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A person working on a desktop in a black hoodie | Computer Misuse And Cybercrime (Critical Information Infrastructure And Cybercrime Management) Regulations, 2024 | Netsheria Legal Articles

Overview of the Computer Misuse and Cybercrime (Critical Information Infrastructure and Cybercrime Management) Regulations, 2024


Vide Legal Notice No. 44 of 2024, the Ministry of Interior on 11th April 2024 confirmed that the National Assembly had approved the Computer Misuse and Cybercrime (Critical Information Infrastructure and Cybercrime Management) Regulations, 2024 (the Regulations). This enactment is in pursuit of aligning with the Constitution, the Statutory Instruments Act of 2023, and the Computer Misuse and Cybercrimes Act of 2018 (the Act). 

The Regulations, provide a robust framework to ensure the protection of critical information structures as well as monitor, prevent, detect, and respond to cybersecurity threats within Kenya’s cyberspace. 

Notable Aspects

The Regulations emphasize the importance of building cybercrime capacity and capabilities by the public, government institutions, businesses, and private entities to improve readiness and elevate the priority of cybersecurity measures. The following are the key highlights of the Regulations to ensure enhanced cybersecurity operations management: 

  1. Establishment of Cybersecurity Operation Centres mandated to protect, monitor, detect, analyze, respond, and report on cybersecurity incidents and threats. 
  2. Enforce Critical Information Infrastructure protection measures that support essential sectors such as banking, telecommunications, energy, and transport. 
  3. Establishment of special cybercrime desks with trained personnel at every police station in Kenya. 
  4. Requirement for the conduct of annual cyber-risk assessment and business impact analyses by all critical information sectors including services, products, business operations, and processes. 
  5. Recovery and business continuity plans when a disaster occurs.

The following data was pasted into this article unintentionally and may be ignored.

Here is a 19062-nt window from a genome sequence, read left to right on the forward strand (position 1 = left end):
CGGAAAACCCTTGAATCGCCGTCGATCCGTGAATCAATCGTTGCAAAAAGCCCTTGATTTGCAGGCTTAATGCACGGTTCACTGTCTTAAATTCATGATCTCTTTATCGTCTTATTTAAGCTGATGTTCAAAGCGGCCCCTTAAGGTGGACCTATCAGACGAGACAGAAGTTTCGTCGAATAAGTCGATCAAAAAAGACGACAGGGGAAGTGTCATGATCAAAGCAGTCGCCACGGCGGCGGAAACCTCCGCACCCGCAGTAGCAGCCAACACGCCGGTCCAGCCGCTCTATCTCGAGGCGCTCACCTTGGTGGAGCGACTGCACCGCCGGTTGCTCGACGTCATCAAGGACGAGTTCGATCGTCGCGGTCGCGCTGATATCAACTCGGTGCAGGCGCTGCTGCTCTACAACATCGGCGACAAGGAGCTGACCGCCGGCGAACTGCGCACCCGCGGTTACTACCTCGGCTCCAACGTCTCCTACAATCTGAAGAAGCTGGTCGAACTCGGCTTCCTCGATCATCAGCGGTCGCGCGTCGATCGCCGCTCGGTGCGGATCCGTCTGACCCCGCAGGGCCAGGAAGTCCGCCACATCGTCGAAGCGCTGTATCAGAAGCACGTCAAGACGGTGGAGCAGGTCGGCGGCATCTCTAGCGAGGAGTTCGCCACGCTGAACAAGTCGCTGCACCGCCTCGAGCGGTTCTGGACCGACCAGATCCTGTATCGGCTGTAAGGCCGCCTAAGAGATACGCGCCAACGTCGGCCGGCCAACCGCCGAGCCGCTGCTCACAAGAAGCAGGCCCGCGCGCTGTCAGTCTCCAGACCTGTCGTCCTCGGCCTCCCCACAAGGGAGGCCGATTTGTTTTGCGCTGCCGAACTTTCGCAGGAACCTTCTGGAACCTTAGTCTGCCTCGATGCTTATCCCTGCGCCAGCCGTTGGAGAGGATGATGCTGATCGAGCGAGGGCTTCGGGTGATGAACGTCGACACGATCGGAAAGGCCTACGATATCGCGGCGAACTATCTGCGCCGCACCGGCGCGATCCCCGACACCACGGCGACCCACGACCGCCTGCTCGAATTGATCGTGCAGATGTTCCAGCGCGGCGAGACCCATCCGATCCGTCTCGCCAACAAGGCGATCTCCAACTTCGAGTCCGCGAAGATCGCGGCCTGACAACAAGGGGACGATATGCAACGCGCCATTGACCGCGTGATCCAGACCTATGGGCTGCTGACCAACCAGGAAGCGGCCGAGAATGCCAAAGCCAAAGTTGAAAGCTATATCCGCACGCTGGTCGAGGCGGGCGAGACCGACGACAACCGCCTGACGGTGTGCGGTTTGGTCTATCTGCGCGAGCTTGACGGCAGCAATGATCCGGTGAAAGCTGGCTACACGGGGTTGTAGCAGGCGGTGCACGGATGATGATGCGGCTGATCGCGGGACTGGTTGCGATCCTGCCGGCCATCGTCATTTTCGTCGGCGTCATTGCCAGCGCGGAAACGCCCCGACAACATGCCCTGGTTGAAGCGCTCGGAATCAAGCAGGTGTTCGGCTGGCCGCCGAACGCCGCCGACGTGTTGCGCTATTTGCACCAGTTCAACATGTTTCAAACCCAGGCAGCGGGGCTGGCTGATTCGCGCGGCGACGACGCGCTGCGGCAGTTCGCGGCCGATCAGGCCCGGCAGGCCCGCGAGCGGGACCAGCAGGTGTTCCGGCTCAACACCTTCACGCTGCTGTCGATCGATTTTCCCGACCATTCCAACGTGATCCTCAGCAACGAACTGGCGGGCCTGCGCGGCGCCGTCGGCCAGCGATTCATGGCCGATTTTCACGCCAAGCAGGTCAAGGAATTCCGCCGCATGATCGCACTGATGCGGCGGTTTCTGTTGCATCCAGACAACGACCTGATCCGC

6. Methods for tackling scams, identity theft, hacking, and online fraud in cyberspace and IoT. 

To ensure an understanding of the above highlights, this article will delve into the key propositions captured in the Regulations that will help in navigating the everchanging cybersecurity space. 

Sector Implications

To sustain effectiveness, the Regulations will greatly affect the following stakeholders: 

  1. The general public will benefit from the guidelines on cybersecurity responsibilities and rights. 
  2. Owners of critical infrastructure will be tasked with adhering to stringent security measures and reporting requirements outlined in the Regulations. 
  3. Internet Service Providers and Cybersecurity Service Providers must align operations with the Regulations to ensure compliance and enhance the overall security posture of the nation. 

National Cyber Protection Framework: Enhancing Cybersecurity in Kenya

Under the guidance of the National Computer and Cybercrimes Coordination Committee (the Committee), established under the Act, the government is set to implement a robust National Cyber Protection Framework to strengthen cybersecurity capabilities support educational initiatives, and promote information sharing. This would entail creating national cybersecurity training and capacity building, establishing a detailed cyber-defense strategy, and developing a trusted network or system for information sharing.